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Repremanding an employee in front of coworkers is a form of bullying.
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updated 4/20/2012 1:15:24 PM ET 2012-04-20T17:15:24

In these days of open plan offices, casual dress and blurring boundaries between home and work, it can be confusing to figure out whether your boss is behaving inappropriately. But if your boss’s comments or actions make you feel consistently uncomfortable, then there’s a good chance that she or he is stepping over the line of professionalism into inappropriate behavior.

If that’s the case, you should initiate a conversation with your boss, recommends Jeff Shane, executive vice president of Allison & Taylor, a reference and background checking firm in Rochester, Mich. Be respectful, open, honest, non-threatening and professional. Also be clear that you want the behavior to stop. If your boss won’t listen, consider making an appeal to human resources.

But before you initiate a conversation, Shane suggests considering the following six scenarios that he and his colleagues at Allison & Taylor believe constitute a line between professionalism and unacceptable behavior. If your boss has done one or more of these things with regularity, then it’s time to speak up.

Forbes.com: 6 lines your boss should never cross

1. Your boss makes references to your salary in front of other staff
The Allison & Taylor consultants say this is private and confidential information, and other employees don’t need to know what you’re being paid. Whether the boss is saying, “I don’t pay you enough,” or “I pay you too much,” this kind of comment can lead to resentment among colleagues.

2. Your boss reprimands you in front of other employees
This is a form of bullying, which is never acceptable or appropriate. While you may have made a mistake or error that deserves discussion, a good boss will handle this in private.

3. Your boss has unreasonable expectations
This one is tricky, as it may be difficult to determine whether the boss’s expectations are unfair. The bottom line is that managers need to communicate their expectations for work performance clearly, they should assist employees when needed, and set reasonable deadlines for projects.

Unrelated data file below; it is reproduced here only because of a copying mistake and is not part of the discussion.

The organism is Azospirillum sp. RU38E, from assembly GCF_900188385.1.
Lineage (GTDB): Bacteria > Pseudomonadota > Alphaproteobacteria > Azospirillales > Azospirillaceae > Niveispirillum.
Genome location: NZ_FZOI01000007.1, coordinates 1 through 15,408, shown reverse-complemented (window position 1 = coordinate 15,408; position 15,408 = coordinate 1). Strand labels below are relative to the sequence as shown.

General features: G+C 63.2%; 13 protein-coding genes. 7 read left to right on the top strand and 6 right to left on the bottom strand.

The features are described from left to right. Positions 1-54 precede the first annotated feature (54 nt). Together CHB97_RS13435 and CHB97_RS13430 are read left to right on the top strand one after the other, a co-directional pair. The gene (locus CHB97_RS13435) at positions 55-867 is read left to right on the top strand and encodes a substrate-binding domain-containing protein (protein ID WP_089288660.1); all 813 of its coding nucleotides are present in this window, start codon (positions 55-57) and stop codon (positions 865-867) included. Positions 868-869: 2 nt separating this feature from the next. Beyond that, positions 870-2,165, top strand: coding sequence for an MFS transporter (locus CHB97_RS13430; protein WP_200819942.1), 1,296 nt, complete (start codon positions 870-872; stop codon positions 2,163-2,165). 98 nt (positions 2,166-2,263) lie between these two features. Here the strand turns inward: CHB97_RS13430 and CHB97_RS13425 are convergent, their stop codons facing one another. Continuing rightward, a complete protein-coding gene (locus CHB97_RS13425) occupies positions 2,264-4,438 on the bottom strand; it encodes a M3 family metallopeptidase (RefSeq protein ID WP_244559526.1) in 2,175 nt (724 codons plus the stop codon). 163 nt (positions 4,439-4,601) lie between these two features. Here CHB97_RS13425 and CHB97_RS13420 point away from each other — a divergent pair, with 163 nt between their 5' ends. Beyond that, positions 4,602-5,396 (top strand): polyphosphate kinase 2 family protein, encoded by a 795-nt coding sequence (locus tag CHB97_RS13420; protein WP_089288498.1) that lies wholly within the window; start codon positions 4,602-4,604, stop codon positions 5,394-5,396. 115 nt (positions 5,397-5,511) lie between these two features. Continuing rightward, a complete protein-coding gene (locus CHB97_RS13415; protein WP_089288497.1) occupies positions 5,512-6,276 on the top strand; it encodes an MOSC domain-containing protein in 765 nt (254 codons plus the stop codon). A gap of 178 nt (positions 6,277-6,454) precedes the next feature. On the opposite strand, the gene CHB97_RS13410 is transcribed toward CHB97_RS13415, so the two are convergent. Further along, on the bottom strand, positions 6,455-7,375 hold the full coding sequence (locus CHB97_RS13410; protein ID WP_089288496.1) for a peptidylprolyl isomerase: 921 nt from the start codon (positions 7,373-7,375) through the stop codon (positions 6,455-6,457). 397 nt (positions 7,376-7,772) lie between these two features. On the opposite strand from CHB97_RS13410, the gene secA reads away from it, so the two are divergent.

Forbes.com: How to win over your boss

4. Your boss shares too many personal details
You’re an employee, not a therapist. Your boss shouldn’t share problems or details of their personal life, even if they consider you a friend. If you find the conversation regularly veers in this direction, be very brief in your responses and then change the subject back to business. Remember this goes both ways. Don’t bring your own problems or your personal life to the office.

5. Your boss makes inappropriate references
Any comment from your boss that makes you squirm, wince or blush is probably one that shouldn’t have been made. This includes jokes and emails, or comments about your physical appearance. Also, any type of implication that the boss is interested in a relationship of a personal nature, even if it’s not something you’re opposed to, is completely inappropriate. It could also be a sexual harassment lawsuit waiting to happen.

6. Your boss implies that sex, race, age or religion is a factor in work performance
None of these things have anything to do with your ability to do the job, and the suggestion that it might is not only unfair, it’s discriminatory.

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Forbes.com: How not to behave at the office party

© 2012 Forbes.com

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